As mentioned in the second paragraph, “Where I Lived What I Lived For” cannot be used by modern people to make sense of and manage their lives. The contemporary world is evolving, and exposure and interaction are the key components to human survival. Every human being is supposed to belong to a social group that Thoreau objects to. Social groups make individuals feel encouraged and valued; as one might assume, they make people feel competent (Cansoy and Hanifi 554). Humans have a greater sense of independent control over their lives and live with encouragement and competence. This contradicts Thoreau’s idea that “let your affairs be as two or three.” Humans in nature deal with several affairs which cannot be limited to three or two. In a candid view, it is next to impossible to locate an individual who would prefer living in a forest with only one or two contacts.

Furthermore, the contemporary world has witnessed advancements in technology, a feat that has made the world a global community. As Thoreau writes, “For my part, I could easily do without the post office. I think that there are very few important communications made through it.” This statement does not make sense in the modern world since people depend on various advanced means, modes, and communication mediums. These communication frameworks have brought people together, curbing the idea of post-office message delivery which can take up to several days to deliver a message.

Consequently, today, ‘Thoreau’s post office is almost losing meaning to its competitors. If people were only to manage their communication through post-office, it would be hectic to be in contact even if a person receives one or two mail in a year. Due to this reason, the modern world has developed extensive and sophisticated communication platforms that surpass Thoreau’s traditional post office.

Additionally, Thoreau’s idea in “Where I Lived What I Lived For” is ‘simplicity.’ He wants to show that people can avoid the complex life as seen in the modern world, “simplify, simplify.” This idea concerning the 21st century is hard to achieve and, therefore, unthinkable. Thoreau could have achieved this “equal simplicity” in the 19th century. He acquired his land through squatter’s rights, and his expenditure in 1841 was relatively low compared to today’s world. People living in the contemporary world are expected to buy their land and build houses that will house them through winter and spring, meaning that the cost of construction would be high. Besides, there were significant changes in dollar purchasing power in Thoreau’s time compared to the modern world. According to Ian Webster from Official Data Foundation, “$1 in 1841 is equivalent in purchasing power to about $32.61 today,” indicating that “today’s prices are 32.61 times higher than average prices since 1841.” With this discrepancy, Thoreau could afford a simple life, a feat that is impossible to achieve in the modern world. Economic changes over time in the United States make David’s ideas unreasonable in contemporary society.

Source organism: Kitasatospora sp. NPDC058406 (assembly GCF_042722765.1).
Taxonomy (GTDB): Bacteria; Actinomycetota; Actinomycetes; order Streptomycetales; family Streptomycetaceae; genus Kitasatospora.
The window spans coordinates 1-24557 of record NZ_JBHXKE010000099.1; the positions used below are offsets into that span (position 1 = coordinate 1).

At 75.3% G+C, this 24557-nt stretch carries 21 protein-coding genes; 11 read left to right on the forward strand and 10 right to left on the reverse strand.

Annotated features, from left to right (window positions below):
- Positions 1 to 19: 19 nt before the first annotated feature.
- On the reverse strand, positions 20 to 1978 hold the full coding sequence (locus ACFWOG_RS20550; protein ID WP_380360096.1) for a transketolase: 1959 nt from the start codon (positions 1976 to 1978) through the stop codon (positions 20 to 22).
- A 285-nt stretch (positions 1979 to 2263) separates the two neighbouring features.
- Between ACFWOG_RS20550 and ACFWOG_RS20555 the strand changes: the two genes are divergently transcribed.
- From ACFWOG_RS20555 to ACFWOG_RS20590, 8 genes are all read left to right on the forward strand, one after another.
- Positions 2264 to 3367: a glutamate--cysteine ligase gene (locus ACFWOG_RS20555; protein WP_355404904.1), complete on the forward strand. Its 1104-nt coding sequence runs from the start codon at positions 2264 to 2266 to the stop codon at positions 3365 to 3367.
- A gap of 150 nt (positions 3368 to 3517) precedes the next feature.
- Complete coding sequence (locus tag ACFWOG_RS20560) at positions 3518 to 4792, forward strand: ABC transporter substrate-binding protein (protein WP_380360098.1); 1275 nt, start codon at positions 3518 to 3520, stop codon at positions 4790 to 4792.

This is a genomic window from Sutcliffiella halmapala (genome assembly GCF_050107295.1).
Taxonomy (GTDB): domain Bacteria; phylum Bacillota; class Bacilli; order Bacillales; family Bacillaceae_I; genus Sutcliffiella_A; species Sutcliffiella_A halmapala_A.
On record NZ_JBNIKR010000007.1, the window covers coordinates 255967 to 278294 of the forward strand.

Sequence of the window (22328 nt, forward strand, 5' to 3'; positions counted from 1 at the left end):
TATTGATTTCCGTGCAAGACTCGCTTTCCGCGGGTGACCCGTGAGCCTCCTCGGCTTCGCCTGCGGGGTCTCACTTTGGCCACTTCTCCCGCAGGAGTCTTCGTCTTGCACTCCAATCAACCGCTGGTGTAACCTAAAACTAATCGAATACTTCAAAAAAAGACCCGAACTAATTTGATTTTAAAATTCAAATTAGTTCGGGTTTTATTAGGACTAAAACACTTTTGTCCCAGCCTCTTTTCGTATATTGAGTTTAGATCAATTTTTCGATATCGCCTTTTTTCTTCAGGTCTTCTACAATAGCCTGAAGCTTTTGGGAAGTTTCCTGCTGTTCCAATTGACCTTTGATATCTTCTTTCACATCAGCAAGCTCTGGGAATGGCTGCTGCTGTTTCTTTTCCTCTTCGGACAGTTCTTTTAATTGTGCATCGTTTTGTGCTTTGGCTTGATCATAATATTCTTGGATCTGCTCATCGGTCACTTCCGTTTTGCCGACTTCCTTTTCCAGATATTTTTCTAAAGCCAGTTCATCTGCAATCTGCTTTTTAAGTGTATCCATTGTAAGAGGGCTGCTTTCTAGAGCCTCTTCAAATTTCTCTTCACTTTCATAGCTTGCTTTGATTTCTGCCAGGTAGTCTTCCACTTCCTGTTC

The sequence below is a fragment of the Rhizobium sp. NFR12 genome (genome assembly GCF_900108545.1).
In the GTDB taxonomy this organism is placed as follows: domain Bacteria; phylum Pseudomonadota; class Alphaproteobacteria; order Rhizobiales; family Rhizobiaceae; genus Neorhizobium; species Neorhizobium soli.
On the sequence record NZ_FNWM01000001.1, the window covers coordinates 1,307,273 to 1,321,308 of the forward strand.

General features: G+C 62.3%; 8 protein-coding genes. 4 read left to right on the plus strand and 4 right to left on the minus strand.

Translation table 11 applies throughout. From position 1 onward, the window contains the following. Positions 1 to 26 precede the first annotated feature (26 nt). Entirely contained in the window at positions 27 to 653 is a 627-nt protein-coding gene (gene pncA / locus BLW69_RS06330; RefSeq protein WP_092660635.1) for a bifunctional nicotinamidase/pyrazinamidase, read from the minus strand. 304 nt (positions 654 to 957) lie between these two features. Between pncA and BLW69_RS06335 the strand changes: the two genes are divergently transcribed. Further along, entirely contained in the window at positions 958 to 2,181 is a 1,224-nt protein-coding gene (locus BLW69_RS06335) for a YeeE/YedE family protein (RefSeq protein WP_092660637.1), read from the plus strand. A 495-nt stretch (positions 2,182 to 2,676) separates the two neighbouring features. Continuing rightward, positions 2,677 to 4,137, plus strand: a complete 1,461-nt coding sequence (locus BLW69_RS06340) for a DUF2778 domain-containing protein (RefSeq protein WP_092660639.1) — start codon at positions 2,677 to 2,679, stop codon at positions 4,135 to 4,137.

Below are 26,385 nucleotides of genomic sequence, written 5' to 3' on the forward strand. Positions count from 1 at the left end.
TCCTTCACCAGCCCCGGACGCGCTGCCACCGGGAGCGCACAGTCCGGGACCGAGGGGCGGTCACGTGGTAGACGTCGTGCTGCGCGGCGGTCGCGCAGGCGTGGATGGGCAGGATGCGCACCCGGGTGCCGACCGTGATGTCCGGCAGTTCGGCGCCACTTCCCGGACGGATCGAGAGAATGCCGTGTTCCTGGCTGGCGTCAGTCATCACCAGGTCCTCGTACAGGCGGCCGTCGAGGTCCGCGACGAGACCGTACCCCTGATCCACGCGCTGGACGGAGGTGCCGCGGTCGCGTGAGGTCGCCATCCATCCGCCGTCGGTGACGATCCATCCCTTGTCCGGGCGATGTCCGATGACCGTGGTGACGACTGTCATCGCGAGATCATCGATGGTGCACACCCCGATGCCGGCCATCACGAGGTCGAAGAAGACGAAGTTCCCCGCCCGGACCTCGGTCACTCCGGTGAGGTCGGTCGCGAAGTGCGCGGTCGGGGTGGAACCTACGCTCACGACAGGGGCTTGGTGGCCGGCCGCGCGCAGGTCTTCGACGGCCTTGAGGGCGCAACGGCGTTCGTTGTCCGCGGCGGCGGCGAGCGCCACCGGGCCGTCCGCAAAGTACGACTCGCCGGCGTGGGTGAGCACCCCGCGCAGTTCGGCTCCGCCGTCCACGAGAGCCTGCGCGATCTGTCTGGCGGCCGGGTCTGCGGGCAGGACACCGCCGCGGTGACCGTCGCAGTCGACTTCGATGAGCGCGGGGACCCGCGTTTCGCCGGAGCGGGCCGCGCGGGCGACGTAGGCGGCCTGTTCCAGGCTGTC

In conclusion, Henry David Thoreau’s ideas presented in “Where I Lived What I Lived For” vary and depend on a person’s preferences and choices of living. Some individuals would prefer and implement the ideas, while others would discern them. As the paper discussed, modern people cannot use arguments to make sense and manage their lives. Contemporary life has undergone various changes and evolution that have made people dependent on each other. Technological, environmental, and economic changes have contributed to societal changes that render Thoreau’s ideas null and avoid. People nowadays value social interaction, robust communication and improved social life, something David discerns in his book. Alternatively, some individuals would prefer Thoreau’s lifestyle and choose to live according to his preferred ways. However, in strong contention and based on the ideas presented above, Thoreau’s ideas in “Where I Lived What I Lived For” cannot help modern people make sense of and manage their lives.


Cansoy, Ramazan, and Hanifi Parlar. “Examining the relationship between school principals’ instructional leadership behaviors, teacher self-efficacy, and collective teacher efficacy.” International Journal of Educational Management (2018).

Sanders, Scott Russell. “Hooks Baited with Darkness.” Daedalus 143.1 (2014): 115-122.

Thoreau, Henry. Where I lived, and what I lived for. Vol. 37. Penguin UK, 2005.

Webster, Ian. “Inflation Rate between 1841-2022: Inflation Calculator.” $1 In 1841 → 2022 | Inflation Calculator, Web.